Good news for anyone chanting “I want my Gay TV!” We’ll soon have not one, but three new gay channels!
Despite the public bonhomie among the three, (“there’s room for everybody, everyone will find a niche”), they are all rushing to get on the air first and a frenzy of pitch meetings. Initially, I worried that the programmers would take any old proven television formula, add a gay, a couple rainbows and be good to go ‚Äì Gay Friends, The Gay Shandling Show, Really Judging Gay Amy, Gay Ellen. Those shows were pitched and nixed, and a few got through, but the new channels are developing TV that reflects our lives and tells our stories. And these days, Gay Survivor seems so redundant.
Here! TV, established in 2002 is a pay-service cable network. Viewers can subscribe or purchase individual on-demand programs. In addition to its gay and lesbian film library, Here! is developing original programming. Its ambitious goal is six new series and twelve new films per year. Already in the can are shows on gay parenting, a supernatural soap opera, a gothic horror series, a naval action drama, a drama about a rogue asteroid and a hard-boiled detective series. They also plan to film live drama and comedy.*
Q TV, launched in late 2004, proudly self-identifies as “a gay lifestyle” channel for gay, lesbians, bisexuals, transsexuals and the curious. It is available on the satellite service RCN in Boston, San Francisco, New York and is soon to expand to Denver, Washington DC, and Seattle. It covers gay travel, gay sporting events including gay bowling, and gay pride festivals. In addition, it plans to host live broadcasts, though their morning show Good Morning Gay America was nixed by ABC for copyright infringement. It is now known simply as Gay Day.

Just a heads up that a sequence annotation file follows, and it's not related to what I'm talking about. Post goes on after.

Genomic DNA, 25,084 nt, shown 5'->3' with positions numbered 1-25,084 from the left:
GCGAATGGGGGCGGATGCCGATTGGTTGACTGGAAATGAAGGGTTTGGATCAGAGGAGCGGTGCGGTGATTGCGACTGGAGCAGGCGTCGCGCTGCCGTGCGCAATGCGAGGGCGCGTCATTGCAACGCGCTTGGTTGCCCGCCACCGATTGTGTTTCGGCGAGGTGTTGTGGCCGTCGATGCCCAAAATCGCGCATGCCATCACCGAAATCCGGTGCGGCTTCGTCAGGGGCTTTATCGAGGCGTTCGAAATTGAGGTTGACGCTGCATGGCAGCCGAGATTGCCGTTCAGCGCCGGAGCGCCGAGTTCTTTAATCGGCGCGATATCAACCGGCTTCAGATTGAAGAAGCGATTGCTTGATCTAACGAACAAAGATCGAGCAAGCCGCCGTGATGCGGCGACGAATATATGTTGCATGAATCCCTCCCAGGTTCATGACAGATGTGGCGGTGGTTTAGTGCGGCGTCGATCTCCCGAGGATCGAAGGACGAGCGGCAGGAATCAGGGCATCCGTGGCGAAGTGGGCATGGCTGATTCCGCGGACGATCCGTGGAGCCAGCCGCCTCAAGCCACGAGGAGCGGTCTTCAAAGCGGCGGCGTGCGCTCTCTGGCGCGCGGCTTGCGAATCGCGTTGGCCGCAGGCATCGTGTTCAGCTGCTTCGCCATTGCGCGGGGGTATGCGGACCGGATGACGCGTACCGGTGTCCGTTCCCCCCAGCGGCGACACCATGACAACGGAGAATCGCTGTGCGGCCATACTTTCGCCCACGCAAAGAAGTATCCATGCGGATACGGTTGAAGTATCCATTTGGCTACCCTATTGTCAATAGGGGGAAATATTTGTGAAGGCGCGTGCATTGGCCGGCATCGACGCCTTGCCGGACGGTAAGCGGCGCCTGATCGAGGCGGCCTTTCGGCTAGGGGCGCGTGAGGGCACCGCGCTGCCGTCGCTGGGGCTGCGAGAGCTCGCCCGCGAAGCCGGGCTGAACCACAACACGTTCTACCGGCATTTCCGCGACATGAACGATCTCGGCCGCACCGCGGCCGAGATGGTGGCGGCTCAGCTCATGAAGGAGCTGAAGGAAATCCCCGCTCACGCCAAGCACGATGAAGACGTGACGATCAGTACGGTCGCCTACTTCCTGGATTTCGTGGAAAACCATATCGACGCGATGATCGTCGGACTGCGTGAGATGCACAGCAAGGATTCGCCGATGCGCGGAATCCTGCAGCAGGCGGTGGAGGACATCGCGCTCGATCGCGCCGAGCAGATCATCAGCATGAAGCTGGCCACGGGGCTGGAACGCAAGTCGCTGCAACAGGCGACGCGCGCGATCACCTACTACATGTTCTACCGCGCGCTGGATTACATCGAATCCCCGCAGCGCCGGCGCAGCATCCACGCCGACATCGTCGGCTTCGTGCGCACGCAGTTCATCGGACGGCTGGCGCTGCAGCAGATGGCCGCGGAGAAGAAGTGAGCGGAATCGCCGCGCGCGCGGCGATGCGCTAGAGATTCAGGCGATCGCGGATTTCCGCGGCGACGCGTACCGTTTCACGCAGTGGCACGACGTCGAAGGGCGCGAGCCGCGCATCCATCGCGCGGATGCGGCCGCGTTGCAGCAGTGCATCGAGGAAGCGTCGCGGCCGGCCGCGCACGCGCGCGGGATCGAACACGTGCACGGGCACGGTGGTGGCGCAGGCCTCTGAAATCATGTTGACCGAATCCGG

Unlike the other gay-per-view channels, LOGO from the cable giant Viacom, is an advertiser-supported, basic cable channel. It will broadcast its movie library as well as an ongoing documentary series, specials, narrative shows, newscasts and reality shows. Its February launch date was postponed to late June for programming reasons and because LOGO experienced difficulties getting into some markets: a.k.a., “A gay cable channel? Over my dead body.” Some reps informed LOGO that there were no gays in their markets. I think that was the Cheney Ponderosa in Wyoming.
Of course, everybody does not love our Gay Monde. Among others, the American Family Association’s head PEO [Puritan Executive Officer], Tim Wildmon, warned that late-night gay channels could turn pornographic given that “the very nature of homosexuality is based on eroticism and infatuation with sex.” Apparently his basic cable package does not have HBO’s Sex in the City or ABC‚Äôs Desperate Housewives.
It remains to be seen how many subscribers are actually chanting for their Gay TV. Expanded community bandwiths have spawned many fine local gay cable shows. That combined with Will and Grace, The L-Word and The Queer Eye sometimes make the new channels seem so five years ago. I hope the new formats will offer an opportunity to discover, showcase and preserve some of the daring LGBT plays and performances which are often only seen live. Think Playhouse Gay 90s.
My fear is, in this very extreme time for gays, that TV is too medium. It can suck the life force out of the populace. TV is a portal to passivity. TiVo is not activism. Virtual community is not real community.
If masses of GLBT protestors appeared with their “Gay is Go_D” signs every Sunday as the local religious right jumbotrons were cooling down from spewing anti-gay rhetoric and the security guards were overheard saying to one another “That cursed religion show on Here! must have just signed off,” I might feel better. If statehouses were flooded with gay marriage advocates and judges were heard mumbling, “It‚Äôs that damnable Take Back Your Government show on Q-TV,” I might feel better. Or if women‚Äôs health centers were suddenly guarded by GLBT health vigilantes and besieged providers were heard saying, “Thank goddess for that LOGO Health Show, here‚Äôs a condom,” then we’d be onto something.
Kate “* full disclosure: here! Taped my Kate Clinton: Talking a Blue Streak for a July through September airing” Clinton is a humorist.